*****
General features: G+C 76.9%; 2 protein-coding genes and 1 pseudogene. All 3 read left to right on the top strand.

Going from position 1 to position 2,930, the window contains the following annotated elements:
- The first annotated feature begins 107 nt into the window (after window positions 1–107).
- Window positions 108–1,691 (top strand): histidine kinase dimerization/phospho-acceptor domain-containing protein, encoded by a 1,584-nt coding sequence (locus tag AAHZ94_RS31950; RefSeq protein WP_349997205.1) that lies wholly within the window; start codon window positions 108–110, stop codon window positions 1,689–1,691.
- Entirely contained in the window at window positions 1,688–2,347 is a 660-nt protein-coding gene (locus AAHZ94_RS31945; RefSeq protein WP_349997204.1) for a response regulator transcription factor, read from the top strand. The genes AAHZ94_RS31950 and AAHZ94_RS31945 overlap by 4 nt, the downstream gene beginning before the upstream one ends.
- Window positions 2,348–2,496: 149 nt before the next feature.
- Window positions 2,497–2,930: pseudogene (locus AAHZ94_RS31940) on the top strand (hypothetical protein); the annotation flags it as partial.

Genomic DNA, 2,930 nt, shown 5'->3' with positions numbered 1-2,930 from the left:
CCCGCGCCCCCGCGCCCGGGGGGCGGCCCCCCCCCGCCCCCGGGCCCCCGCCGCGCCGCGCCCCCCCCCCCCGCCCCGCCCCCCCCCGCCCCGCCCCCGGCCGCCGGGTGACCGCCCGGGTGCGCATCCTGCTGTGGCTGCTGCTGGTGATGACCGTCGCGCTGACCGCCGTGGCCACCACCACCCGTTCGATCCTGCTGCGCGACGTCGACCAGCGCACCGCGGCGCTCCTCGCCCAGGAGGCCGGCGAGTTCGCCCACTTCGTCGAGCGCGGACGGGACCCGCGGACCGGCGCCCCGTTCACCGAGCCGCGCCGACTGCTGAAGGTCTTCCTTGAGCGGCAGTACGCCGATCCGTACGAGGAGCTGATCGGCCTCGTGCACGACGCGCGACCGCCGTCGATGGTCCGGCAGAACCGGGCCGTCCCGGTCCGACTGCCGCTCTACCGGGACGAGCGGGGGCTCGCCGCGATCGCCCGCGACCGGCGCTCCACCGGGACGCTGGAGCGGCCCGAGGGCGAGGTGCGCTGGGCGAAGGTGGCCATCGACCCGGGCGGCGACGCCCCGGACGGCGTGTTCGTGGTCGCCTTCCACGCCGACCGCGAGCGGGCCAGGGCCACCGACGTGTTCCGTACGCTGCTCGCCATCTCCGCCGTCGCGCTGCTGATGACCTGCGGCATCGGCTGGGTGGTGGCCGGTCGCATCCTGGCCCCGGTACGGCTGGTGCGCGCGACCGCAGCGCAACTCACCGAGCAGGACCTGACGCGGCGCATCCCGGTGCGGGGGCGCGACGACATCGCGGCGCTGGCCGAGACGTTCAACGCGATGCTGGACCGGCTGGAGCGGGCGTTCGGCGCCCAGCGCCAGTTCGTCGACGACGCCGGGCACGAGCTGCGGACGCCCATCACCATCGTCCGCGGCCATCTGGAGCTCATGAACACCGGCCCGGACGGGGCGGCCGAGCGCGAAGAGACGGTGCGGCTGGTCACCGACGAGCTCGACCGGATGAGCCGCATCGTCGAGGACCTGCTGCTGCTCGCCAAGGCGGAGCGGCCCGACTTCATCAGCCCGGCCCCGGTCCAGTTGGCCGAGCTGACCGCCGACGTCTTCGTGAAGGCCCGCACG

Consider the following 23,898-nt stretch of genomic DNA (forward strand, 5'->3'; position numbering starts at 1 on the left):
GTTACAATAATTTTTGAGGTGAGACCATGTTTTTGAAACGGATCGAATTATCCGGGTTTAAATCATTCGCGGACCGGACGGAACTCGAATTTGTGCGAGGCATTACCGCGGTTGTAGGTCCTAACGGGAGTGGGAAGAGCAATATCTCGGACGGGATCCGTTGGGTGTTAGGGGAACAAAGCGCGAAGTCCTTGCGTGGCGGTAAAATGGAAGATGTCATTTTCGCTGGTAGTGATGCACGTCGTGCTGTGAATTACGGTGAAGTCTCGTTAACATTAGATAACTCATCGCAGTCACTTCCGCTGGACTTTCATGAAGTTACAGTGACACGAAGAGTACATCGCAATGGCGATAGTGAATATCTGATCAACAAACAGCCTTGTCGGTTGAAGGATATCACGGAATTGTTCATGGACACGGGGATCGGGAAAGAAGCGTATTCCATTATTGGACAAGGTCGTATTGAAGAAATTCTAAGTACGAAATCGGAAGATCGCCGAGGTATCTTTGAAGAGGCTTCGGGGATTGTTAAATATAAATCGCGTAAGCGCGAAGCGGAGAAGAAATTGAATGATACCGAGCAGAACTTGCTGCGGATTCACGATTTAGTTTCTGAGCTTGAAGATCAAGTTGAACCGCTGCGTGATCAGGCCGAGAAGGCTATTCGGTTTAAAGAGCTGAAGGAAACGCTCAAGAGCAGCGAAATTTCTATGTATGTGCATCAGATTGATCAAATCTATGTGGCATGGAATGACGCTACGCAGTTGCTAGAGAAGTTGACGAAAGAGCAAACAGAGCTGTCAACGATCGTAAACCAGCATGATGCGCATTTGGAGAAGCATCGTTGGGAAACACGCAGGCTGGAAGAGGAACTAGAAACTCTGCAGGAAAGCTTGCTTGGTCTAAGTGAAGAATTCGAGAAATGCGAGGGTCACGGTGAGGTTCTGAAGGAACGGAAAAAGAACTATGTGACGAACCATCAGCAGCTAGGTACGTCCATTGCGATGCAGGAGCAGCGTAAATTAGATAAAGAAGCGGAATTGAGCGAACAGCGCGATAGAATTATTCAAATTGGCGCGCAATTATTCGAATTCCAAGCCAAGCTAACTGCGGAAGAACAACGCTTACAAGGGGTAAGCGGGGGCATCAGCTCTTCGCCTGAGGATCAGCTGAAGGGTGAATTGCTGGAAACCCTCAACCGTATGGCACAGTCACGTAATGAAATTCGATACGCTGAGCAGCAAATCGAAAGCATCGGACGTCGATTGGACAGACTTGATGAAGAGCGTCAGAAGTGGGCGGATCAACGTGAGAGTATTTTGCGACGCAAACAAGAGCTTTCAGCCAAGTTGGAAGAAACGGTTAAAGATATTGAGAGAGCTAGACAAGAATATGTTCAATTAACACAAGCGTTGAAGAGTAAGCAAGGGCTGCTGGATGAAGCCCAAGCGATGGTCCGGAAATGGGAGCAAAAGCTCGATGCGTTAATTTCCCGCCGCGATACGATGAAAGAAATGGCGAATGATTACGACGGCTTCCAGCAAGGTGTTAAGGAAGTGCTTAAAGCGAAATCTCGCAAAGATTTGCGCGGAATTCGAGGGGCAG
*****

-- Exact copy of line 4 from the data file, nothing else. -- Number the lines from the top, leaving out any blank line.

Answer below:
- Window positions 108–1,691 (top strand): histidine kinase dimerization/phospho-acceptor domain-containing protein, encoded by a 1,584-nt coding sequence (locus tag AAHZ94_RS31950; RefSeq protein WP_349997205.1) that lies wholly within the window; start codon window positions 108–110, stop codon window positions 1,689–1,691.